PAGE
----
Tips for Volunteering at a Music Festival

If you love festivals as much as I do (but don’t want to break the bank), then volunteering is the perfect idea for you! Most festivals offer the opportunity for people to work in exchange for tickets. Not only is it an incredibly fun way to spend your day, it also comes with added work experience! 

I volunteered at The Good Things festival in Sydney and it was one of the best experiences.  

Though I was told I might be needed for 5hours of work, after 2hours of putting on wristbands I asked to go on a break so that I could see Skegss perform. I was accidentally sent on my break early so I also saw The Veronicas, and was able to get right up front at the barrier while I waited for Skegss. Once I returned to see if they needed me to hop back on wristbands they ended up not needing anymore help. After that I was allowed free entry to the rest of the festival! 

I got to see Simple Plan, Falling in Reverse, Violent Soho, A Day to Remember, Simple Creatures and Parkway Drive. 

So how does it work?

Here’s my top tips for volunteering at a music festival;

? You’ll get free entry! 

Most festivals have an expectation of how much work you’ll need to do before you’re allowed to go off and enjoy yourself. This will be detailed in the application process. Some festivals provide the option to complete work pre-event or post-event, meaning once your hours are completed you can attend the whole festival! As well, for camping festivals there are different durations of work depending on what ticket type you are after. For bigger events like these they will usually require a $$$ deposit which can then be refunded after your work is complete. 

? Pick a smaller act as your preference! 

If you want to see a smaller act you’re more likely to secure a job. Most people will all request the same bigger headliners which won’t allow much flexibility. They generally don’t keep note of what acts people have chosen in their applications; they’ll ask you again when you sign in on the day. 

⏱️ Get in early & confirm your spot ASAP

Application & attendance wise. Volunteering at festivals is very very popular, so they want people locked in early. If you don’t confirm it as soon as possible your spot will be taken. You can also let them know ahead of time what your gig preference is before anyone else asks!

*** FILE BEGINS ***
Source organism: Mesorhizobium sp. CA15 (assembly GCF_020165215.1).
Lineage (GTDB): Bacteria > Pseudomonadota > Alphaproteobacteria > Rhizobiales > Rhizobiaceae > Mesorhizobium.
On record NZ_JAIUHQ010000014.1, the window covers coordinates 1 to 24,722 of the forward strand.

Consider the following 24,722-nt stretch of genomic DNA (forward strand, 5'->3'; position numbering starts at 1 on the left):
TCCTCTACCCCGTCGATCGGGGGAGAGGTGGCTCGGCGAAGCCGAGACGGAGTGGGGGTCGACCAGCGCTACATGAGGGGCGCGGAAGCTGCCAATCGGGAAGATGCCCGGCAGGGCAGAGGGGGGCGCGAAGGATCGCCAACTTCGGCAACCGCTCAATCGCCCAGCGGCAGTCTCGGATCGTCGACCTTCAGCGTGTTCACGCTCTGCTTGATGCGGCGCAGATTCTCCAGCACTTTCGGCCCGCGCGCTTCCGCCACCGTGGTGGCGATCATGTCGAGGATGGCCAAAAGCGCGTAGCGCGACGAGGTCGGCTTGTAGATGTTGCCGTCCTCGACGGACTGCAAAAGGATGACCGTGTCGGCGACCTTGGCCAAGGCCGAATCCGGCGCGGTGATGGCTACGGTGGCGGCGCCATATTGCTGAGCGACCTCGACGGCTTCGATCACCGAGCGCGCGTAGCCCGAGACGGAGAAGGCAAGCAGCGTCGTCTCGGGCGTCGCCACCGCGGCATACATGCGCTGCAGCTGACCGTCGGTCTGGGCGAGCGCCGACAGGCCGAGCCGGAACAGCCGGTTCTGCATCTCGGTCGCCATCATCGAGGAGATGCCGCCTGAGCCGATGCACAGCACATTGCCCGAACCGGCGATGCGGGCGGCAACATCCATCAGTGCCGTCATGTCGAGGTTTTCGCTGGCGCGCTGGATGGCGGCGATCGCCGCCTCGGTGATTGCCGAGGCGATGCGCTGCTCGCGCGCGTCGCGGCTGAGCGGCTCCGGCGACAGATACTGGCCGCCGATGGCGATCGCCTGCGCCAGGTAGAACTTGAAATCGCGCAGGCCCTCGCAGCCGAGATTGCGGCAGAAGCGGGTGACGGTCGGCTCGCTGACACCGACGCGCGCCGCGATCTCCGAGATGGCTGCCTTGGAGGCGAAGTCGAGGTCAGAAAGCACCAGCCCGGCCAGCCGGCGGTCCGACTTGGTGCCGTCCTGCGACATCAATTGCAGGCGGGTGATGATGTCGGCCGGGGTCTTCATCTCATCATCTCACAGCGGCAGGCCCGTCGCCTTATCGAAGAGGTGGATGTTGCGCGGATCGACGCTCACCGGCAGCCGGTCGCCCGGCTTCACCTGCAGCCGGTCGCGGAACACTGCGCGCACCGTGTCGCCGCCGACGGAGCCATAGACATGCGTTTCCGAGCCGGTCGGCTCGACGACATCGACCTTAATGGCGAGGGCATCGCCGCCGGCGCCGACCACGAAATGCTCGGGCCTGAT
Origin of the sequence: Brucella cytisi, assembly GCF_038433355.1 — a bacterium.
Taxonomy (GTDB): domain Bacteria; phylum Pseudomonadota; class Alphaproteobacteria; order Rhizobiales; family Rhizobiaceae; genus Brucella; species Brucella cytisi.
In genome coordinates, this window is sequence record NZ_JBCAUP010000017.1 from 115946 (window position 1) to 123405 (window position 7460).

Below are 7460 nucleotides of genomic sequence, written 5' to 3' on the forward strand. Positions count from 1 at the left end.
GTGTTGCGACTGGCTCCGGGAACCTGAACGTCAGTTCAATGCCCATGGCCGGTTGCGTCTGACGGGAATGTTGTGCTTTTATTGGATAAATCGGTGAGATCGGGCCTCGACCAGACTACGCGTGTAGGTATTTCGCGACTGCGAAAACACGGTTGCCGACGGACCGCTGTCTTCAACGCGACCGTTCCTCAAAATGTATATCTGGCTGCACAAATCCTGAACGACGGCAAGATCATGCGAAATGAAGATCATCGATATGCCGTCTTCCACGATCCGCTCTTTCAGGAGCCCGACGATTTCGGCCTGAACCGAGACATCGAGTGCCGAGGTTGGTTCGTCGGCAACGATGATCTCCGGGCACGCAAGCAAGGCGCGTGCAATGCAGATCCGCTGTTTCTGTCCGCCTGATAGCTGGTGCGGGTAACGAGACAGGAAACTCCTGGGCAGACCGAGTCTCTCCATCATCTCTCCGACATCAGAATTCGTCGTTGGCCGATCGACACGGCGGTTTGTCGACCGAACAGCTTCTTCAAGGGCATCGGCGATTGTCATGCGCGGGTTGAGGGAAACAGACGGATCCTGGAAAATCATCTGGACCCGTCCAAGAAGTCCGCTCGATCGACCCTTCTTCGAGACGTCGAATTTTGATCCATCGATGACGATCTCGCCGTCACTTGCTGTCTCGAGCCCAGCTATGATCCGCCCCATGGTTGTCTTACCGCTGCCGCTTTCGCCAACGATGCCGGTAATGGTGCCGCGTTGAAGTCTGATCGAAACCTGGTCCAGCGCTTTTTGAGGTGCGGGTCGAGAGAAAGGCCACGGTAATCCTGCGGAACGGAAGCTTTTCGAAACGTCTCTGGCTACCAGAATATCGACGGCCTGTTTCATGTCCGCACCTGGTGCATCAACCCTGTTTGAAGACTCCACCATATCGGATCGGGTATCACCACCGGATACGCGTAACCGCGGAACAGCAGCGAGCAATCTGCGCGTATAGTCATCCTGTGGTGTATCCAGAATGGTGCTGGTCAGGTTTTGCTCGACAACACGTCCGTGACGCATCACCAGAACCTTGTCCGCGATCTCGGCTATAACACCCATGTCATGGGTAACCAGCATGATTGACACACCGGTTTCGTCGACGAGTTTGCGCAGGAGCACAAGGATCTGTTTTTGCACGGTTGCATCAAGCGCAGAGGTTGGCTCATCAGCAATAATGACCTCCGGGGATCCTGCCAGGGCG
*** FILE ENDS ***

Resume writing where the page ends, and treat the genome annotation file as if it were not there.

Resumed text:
⛑ What kind of work you want to do?

Most festivals get their volunteers to help out with tasks such as;

  • Giving out wristbands
  • Car parking
  • Monitoring gates
  • Signing tents
  • Litter picking 

Though you aren’t always guaranteed to get the job that you want, they’ll usually ask you for a preference in your application form. Some people purely volunteer to try and get a spot in the signing tents – that way they can get up close and personal with some of their favourite artists! Keep in mind these kinds of jobs are also the most popular, so the sooner you pick your preference the better.

? You don’t need to have work experience

When applying for a volunteer position they’ll usually ask if you have any prior experience. This isn’t necessary to get a volunteering role, but it can help. It’s also worth mentioning if you’ve attended any festivals in the past – at least that way they know you’re somewhat familiar with how it all works.

? Work with your friends

In the application you can mention your friends name if they are also applying and you want to work together. Strength in numbers works for both you and them! 

? Hydrate & come prepared

Depending on the job you’re given, you’ll most likely be standing up for most of the day. It’s a good idea to keep hydrated and pack a hat – you aren’t guaranteed a job in the shade.

? Don’t miss the induction

Simply put, if you miss the induction they might just turn you away. They don’t have time to train people individually, so if they have enough people already and you’re running late you might just end up missing out. 

⏰ You’ll be allowed early entry into the venue 

Though this doesn’t REALLY make a difference in regards to seeing the acts, you can at least get into the venue without having to line up at the entrance.

Have you worked at a music festival before? How did you find it??

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